Minister appears unconcerned that scofflaws escape fines, even as programs are defunded
Whoever said that the truth is stranger than fiction must have talking about the Ontario Ministry of Natural Resources and Forestry.
If you’ve been following the news lately, you’ve likely heard that at the end of the last fiscal year, there were $3.5 million in unpaid fishing and hunting fines owed to the Ministry as a result of convictions under the Fish and Wildlife Conservation Act and Ontario Fisheries Regulations.
That is bad enough. But when the CBC contacted Minister McGarry’s office and asked if she was concerned about the unpaid fines, she wouldn’t respond. Are you kidding me? This is motherhood and apple pie. What is not to be concerned about?
Two-thirds of the MNRF’s budget these days is generated from fishing and hunting license fees and the collection of fines derived from violations.
It wasn’t always this way.
In fact, in recent memory, fish and wildlife resources were so strongly valued in Ontario that fully 100-percent of the Ministry’s budget was derived from general revenue, not unlike health and education.
There was even a time, as recently as the 1980s, when Ontario was spending more on fisheries management than Michigan, Wisconsin and Minnesota combined.
But that changed to the much more precarious state of today, where the fate of most fish and wildlife programs depends on the collection of license fees and fines.
As but one example, the moose surveys that are flown annually to determine the state of the population, and thus the allocation of cow, calf and bull tags have been abandoned in some wildlife management units.
The reason cited: a lack of funding.
So, on the one hand we have critical natural resource programs being axed for a lack of money and on the other hand, $3.5 million in outstanding fines not being collected.
And a Minister who refuses to acknowledge if it bothers her.
Imagine the message this sends to all of the field biologists who are trying to manage our fish and wildlife resources and the conservation officers who are attempting to uphold the laws.
Indeed, I’ve accompanied several officers on cold, rainy night patrols during the early-spring walleye spawn and late-fall hunting season and I’ve always thought to myself, I am not sure I’d want to be walking through the bush alone at 2AM, and meeting up with some of the characters they bump into on a constant basis.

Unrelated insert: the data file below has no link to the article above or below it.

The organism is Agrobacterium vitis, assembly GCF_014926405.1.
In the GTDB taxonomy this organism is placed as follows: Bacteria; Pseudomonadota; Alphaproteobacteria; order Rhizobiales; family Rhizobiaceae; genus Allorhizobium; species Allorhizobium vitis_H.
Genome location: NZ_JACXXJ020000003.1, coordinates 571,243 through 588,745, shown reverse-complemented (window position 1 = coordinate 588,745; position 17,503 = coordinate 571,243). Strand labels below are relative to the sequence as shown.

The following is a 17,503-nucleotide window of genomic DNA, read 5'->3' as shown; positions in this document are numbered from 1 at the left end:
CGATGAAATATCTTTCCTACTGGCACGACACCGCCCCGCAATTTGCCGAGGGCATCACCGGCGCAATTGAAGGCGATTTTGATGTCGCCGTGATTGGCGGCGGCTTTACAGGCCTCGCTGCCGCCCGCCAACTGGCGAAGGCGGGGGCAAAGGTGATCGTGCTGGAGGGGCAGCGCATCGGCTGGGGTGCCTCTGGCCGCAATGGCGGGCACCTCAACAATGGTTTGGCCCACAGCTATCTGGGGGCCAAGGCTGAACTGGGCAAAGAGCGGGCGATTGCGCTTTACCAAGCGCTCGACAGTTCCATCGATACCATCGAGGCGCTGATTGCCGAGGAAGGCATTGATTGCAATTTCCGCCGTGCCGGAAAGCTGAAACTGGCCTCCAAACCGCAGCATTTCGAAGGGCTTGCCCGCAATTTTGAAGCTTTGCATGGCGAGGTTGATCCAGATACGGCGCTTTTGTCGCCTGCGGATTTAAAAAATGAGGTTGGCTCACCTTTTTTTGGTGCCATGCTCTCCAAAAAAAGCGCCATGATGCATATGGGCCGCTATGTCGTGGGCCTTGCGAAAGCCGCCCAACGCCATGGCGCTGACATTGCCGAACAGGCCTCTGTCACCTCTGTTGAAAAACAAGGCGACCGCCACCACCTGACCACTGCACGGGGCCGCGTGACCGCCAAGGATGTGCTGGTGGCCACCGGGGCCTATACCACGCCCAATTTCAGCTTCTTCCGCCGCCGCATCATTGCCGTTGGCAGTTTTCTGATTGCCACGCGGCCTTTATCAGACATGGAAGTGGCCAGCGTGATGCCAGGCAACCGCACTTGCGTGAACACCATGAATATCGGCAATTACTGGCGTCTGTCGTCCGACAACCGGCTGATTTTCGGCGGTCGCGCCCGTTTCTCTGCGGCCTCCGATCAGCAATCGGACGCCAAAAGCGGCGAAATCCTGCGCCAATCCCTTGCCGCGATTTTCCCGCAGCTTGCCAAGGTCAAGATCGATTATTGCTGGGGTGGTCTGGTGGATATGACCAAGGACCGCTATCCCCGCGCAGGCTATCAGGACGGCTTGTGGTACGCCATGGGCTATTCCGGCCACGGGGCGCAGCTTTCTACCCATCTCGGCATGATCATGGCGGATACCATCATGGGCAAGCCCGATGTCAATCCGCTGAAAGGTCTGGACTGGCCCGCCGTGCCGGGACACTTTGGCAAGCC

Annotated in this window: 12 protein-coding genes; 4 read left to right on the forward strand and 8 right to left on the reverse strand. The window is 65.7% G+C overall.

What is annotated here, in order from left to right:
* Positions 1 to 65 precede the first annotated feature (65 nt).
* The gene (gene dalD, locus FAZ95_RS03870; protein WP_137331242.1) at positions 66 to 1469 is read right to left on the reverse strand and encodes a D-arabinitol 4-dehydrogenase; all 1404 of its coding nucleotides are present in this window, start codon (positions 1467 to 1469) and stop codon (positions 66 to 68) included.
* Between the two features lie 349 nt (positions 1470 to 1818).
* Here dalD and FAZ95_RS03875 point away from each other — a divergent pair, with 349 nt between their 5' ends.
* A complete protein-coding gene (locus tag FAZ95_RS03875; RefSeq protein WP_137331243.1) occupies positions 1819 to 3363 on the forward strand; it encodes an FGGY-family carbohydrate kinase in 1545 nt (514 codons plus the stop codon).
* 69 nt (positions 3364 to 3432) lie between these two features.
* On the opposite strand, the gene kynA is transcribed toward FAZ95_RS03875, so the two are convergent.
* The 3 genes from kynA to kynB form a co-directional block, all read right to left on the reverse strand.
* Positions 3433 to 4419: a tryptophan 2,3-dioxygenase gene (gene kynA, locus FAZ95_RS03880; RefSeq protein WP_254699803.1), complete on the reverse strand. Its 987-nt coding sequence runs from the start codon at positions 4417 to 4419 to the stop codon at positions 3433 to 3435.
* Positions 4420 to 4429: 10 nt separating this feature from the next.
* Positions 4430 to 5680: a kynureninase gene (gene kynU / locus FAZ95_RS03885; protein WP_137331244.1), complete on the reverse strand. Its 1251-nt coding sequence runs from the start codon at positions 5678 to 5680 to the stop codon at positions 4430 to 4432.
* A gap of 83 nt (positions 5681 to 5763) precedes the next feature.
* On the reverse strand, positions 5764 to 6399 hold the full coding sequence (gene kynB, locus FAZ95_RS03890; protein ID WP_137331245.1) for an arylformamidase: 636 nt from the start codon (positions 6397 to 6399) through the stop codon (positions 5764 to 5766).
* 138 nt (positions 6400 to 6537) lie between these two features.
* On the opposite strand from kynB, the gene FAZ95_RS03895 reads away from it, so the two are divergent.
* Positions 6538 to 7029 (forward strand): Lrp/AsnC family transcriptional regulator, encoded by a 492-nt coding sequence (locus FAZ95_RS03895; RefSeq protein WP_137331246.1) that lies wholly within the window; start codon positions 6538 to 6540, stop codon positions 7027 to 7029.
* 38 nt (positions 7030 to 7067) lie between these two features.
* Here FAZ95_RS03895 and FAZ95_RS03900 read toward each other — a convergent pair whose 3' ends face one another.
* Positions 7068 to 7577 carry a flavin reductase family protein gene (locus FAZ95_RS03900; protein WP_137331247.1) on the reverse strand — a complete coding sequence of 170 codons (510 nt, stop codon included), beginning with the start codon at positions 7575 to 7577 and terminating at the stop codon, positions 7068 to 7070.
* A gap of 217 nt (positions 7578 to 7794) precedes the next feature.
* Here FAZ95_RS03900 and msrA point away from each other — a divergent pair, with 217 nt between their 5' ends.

But they do it, and they often catch criminals in the act. Officers then spend hours back in the office preparing the case, meeting with the Crown Attorney, attending court and ultimately winning a conviction.
But it now appears that some of the offenders are snubbing their noses at the court and not paying the fines. And the Minister doesn’t care.
Or does she? We really don’t know.
To be fair, provincial offences are collected by the court of the jurisdiction in which the violation occurred. So, a resident of Toronto charged with an over-limit of walleye or lake trout in the Sudbury, area would have his or her fine processed through the Sudbury Provincial Offences Court office. And it is possible that if the convicted offender doesn’t pay the fine, that the MNRF might not know.
It is also important to note that an unpaid fine does not automatically result in a suspension of hunting or fishing privileges.
As I’ve said many times, you can’t make up this stuff.
So what is the solution? Photo identification on the Outdoor Card is something Conservation Officers have been asking for some time now, given the amount of time they spend in the field checking anglers and hunters.
During a routine inspection, an officer might ask to see your Outdoor Card or licence, but it is unlikely they will ask for another form of identification. So, I could be using your hunting or fishing licence, or a bogus licence for that matter, and the officer would be none the wiser.
Indeed, as it stands now, it is possible for an angler or hunter to purchase multiple Outdoor Cards and multiple hunting tags. But that is a discussion for another day.
Finally, believe it or not, the Ontario legislation passed the Burden Reduction Act a few weeks ago that grants new powers to the Minister of Natural Resources to refuse to issue new hunting or fishing licences to people with unpaid fines.
Hallelujah—this is the news many of us have been waiting years to hear, until we now learn that the Minister is unclear if she will use the power.
As I’ve said too many times—you can make up this stuff.